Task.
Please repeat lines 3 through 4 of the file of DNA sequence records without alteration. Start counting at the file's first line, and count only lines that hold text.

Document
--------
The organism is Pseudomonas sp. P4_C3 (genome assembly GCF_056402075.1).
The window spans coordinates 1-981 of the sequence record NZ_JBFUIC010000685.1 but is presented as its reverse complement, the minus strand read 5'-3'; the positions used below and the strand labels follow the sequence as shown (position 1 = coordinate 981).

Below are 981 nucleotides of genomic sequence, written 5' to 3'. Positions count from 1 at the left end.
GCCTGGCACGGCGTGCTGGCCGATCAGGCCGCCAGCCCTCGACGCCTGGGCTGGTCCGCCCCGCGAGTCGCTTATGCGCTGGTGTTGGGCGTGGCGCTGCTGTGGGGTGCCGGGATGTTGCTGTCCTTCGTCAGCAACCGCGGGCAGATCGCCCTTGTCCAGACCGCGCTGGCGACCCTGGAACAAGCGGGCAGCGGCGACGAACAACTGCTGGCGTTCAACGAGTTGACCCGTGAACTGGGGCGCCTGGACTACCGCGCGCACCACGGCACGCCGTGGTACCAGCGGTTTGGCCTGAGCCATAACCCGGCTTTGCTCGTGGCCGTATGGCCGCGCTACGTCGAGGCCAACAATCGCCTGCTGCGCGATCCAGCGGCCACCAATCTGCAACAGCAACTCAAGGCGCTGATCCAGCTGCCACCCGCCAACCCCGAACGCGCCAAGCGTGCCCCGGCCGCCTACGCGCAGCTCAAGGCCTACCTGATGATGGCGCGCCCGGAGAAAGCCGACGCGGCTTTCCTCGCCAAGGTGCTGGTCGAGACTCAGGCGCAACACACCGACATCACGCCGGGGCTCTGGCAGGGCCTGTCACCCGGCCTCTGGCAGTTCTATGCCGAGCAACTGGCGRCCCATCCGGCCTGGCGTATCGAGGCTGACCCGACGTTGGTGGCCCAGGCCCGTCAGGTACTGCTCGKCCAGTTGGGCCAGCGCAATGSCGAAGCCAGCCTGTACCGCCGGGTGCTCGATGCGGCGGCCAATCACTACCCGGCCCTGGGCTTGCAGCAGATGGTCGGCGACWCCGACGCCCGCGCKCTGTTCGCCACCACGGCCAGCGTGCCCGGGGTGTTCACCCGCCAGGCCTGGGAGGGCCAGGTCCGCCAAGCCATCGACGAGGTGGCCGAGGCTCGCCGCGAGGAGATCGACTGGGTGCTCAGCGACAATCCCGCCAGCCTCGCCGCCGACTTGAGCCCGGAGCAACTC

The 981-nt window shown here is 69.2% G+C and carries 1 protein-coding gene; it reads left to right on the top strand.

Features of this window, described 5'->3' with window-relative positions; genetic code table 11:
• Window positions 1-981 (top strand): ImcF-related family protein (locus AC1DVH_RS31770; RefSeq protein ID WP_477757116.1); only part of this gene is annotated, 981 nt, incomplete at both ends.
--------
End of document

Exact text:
Below are 981 nucleotides of genomic sequence, written 5' to 3'. Positions count from 1 at the left end.
GCCTGGCACGGCGTGCTGGCCGATCAGGCCGCCAGCCCTCGACGCCTGGGCTGGTCCGCCCCGCGAGTCGCTTATGCGCTGGTGTTGGGCGTGGCGCTGCTGTGGGGTGCCGGGATGTTGCTGTCCTTCGTCAGCAACCGCGGGCAGATCGCCCTTGTCCAGACCGCGCTGGCGACCCTGGAACAAGCGGGCAGCGGCGACGAACAACTGCTGGCGTTCAACGAGTTGACCCGTGAACTGGGGCGCCTGGACTACCGCGCGCACCACGGCACGCCGTGGTACCAGCGGTTTGGCCTGAGCCATAACCCGGCTTTGCTCGTGGCCGTATGGCCGCGCTACGTCGAGGCCAACAATCGCCTGCTGCGCGATCCAGCGGCCACCAATCTGCAACAGCAACTCAAGGCGCTGATCCAGCTGCCACCCGCCAACCCCGAACGCGCCAAGCGTGCCCCGGCCGCCTACGCGCAGCTCAAGGCCTACCTGATGATGGCGCGCCCGGAGAAAGCCGACGCGGCTTTCCTCGCCAAGGTGCTGGTCGAGACTCAGGCGCAACACACCGACATCACGCCGGGGCTCTGGCAGGGCCTGTCACCCGGCCTCTGGCAGTTCTATGCCGAGCAACTGGCGRCCCATCCGGCCTGGCGTATCGAGGCTGACCCGACGTTGGTGGCCCAGGCCCGTCAGGTACTGCTCGKCCAGTTGGGCCAGCGCAATGSCGAAGCCAGCCTGTACCGCCGGGTGCTCGATGCGGCGGCCAATCACTACCCGGCCCTGGGCTTGCAGCAGATGGTCGGCGACWCCGACGCCCGCGCKCTGTTCGCCACCACGGCCAGCGTGCCCGGGGTGTTCACCCGCCAGGCCTGGGAGGGCCAGGTCCGCCAAGCCATCGACGAGGTGGCCGAGGCTCGCCGCGAGGAGATCGACTGGGTGCTCAGCGACAATCCCGCCAGCCTCGCCGCCGACTTGAGCCCGGAGCAACTC